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Interviews with the people of Iraq and Afghanistan
The face of war and occupation

Review by Glenn Allen | February 17, 2006 | Page 9

Anne Nivat, Wake of War: Encounters with the People of Iraq and Afghanistan. Beacon Press, 2005, 320 pages, $25.95.

IN THE Wake of War: Encounters with the People of Iraq and Afghanistan, author Anne Nivat--unlike so-called embedded reporters--travels unescorted through Iraq and Afghanistan to find out what daily life is like for the people directly affected by the U.S. invasions and occupations.

Part travelogue, part collection of oral histories, Nivat documents her travels by bus and taxi through these countries, dressed in a burqa or veil.

Her goal was to tell the stories of those "from under the ruins"--those who live in the countries under U.S. occupation. She does this by combining history and recent events with interviews.

The interviews are extensive and frequently intimate. They include members of the major and minor ethnic and religious groups in Iraq and Afghanistan. She speaks with engineers, traders, interpreters, former Taliban and new political leaders, with a Dominican friar who spends his days in one of the new Internet cafes, a former admiral in the Iraqi navy who still haunts his old base and General Rashid Dostum, a major Afghani warlord and member of the "Northern Alliance."

We gain a sense of the complex interactions and strife between the different ethnic groups in both countries. Her travels start in Kurdish Iraq where people are dealing with the aftermath of the Baath party's "Arabization" program. This is followed by a series of interviews with ethnic Turks, who feel primarily oppressed by nearby Kurds. She recounts similar instances of ethnic resentment as she travels the various regions of Afghanistan.

Although it's clear that Nivat sympathizes with the resistance and hates the U.S. occupation, she rarely editorializes, allowing her subjects to speak for themselves. The result is complex and frequently contradictory.

A resistance leader brags that his group includes Sunnis, Shiites, Christians, Kurds and Turks, while many Kurds and Muslims express the opposite views. The widespread looting that followed the initial U.S. invasion of Iraq is variously blamed upon Kurds, Kuwaitis and Arabs.

One thread that runs through the book is a hatred of the occupation, both for the major cruelties and the small stupidities of the Americans, which are often detailed in her conversations. She is invited into many homes and becomes friends with many of her interviewees. This gives us an intimate look into the inner lives of many of these characters.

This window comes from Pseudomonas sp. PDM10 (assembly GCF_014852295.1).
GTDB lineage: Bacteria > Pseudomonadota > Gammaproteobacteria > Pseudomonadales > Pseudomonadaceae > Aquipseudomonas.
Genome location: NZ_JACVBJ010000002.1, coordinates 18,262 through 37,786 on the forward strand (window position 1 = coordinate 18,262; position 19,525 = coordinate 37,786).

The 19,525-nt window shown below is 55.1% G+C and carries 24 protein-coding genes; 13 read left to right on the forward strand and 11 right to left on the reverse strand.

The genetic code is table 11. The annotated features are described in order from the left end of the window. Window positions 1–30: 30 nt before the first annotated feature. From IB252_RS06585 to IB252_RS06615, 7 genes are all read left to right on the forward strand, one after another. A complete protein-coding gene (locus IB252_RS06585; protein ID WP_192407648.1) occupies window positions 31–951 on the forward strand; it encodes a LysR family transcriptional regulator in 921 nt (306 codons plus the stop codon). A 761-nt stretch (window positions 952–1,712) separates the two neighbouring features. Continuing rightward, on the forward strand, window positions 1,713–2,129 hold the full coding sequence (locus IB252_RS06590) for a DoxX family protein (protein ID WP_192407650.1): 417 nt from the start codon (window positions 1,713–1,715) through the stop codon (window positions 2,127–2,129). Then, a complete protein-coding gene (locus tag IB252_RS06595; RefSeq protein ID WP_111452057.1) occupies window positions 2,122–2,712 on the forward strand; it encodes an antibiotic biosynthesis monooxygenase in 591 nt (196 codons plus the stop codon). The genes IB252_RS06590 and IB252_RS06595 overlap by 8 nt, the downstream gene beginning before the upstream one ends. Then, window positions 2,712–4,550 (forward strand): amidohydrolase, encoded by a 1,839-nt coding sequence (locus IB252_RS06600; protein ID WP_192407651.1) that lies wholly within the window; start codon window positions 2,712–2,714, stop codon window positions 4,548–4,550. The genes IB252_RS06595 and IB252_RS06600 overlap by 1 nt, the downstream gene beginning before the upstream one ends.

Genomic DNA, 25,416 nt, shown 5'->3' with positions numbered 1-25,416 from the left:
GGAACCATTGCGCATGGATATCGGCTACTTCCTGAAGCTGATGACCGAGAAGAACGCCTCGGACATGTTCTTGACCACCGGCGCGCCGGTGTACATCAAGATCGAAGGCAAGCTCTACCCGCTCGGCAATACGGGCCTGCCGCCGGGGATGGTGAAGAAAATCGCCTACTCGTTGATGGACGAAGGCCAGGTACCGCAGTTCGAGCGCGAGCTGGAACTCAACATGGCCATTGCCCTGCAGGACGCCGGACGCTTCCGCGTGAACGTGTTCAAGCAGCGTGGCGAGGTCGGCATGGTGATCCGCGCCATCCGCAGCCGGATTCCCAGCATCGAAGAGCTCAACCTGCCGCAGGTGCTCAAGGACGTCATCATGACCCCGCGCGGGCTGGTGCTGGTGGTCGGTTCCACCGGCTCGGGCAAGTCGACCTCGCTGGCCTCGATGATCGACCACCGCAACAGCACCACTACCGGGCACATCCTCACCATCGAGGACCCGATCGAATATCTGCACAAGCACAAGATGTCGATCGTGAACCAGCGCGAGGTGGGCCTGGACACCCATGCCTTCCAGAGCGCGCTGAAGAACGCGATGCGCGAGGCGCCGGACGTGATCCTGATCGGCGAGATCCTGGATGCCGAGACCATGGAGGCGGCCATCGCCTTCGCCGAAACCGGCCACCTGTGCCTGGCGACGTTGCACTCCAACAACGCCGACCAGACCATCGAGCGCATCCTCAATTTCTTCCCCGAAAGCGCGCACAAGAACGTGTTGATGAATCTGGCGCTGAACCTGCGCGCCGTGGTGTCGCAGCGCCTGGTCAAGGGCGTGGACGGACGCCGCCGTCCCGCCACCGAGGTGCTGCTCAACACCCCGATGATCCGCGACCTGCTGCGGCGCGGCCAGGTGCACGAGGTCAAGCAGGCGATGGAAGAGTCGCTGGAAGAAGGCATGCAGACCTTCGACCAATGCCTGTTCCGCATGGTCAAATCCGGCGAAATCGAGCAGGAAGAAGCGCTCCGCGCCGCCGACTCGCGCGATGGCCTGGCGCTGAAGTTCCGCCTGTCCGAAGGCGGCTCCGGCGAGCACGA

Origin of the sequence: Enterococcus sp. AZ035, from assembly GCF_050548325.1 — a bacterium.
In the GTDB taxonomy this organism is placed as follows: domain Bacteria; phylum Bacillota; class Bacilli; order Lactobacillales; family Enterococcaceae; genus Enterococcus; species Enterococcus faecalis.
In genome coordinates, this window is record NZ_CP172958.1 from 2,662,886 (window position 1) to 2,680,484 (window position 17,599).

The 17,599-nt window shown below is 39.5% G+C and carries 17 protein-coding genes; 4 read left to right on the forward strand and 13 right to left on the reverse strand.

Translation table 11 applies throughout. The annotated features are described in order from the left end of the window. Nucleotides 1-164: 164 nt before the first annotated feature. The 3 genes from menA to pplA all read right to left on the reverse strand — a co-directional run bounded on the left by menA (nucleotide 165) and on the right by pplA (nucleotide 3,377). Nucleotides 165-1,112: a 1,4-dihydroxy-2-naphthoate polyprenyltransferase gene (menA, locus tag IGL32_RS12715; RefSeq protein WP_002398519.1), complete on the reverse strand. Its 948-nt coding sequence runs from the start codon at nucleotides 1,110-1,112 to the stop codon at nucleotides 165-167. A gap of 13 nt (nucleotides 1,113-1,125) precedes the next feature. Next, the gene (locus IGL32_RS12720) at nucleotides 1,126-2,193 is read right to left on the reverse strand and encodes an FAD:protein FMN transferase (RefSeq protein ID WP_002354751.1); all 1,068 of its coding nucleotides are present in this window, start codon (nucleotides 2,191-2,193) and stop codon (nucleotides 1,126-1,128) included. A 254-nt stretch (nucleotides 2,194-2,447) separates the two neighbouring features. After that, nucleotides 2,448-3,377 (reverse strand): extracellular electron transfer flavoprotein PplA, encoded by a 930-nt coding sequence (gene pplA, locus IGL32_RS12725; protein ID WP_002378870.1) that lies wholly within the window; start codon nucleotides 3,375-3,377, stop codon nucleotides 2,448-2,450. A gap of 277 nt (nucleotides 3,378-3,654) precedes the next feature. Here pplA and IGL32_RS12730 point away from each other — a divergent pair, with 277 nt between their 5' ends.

One of her guides talks about the extreme stress that the lack of a male heir brings to his family. An Iraqi teenager longs to travel in the West so that he can dress as he likes, and possibly have a sexual encounter.

In Afghanistan, she spends a great deal of time analyzing women's situation. She interviews one of the two female representatives at the 2001 loya jirga, as well as a gynecologist who has never touched the hand of a man.

This is combined with small observations about everyday life that are absent from other reporting. For example, we learn that the burqa is seldom worn in rural areas, since all males in the area would be relatives. Faces are quickly covered when buses approach, however.

Nivat succeeds in humanizing those she meets, even the most brutal. This includes a short interview with a 26-year-old former member of the Saddam Hussein's Saffa Brigade, whose job it was to murder or kidnap for "reasons of state." He counts the number of tongues and hands he cut off and is only now beginning to come to terms with his past. The interview takes place at a café because he does not want to expose his family to the brutal stories, who he is now trying to put before all else.

The Wake of War's biggest weakness is Nivat's lack of Arabic or Farsi, so she primarily interviews those who speak English, French or Russian, who are more well-educated and more prosperous than the general population. Despite this, you come away from The Wake of War with a sense of the humanity and difficulties faced by those under U.S. occupation, as well as the complex interactions between ethnic groups.

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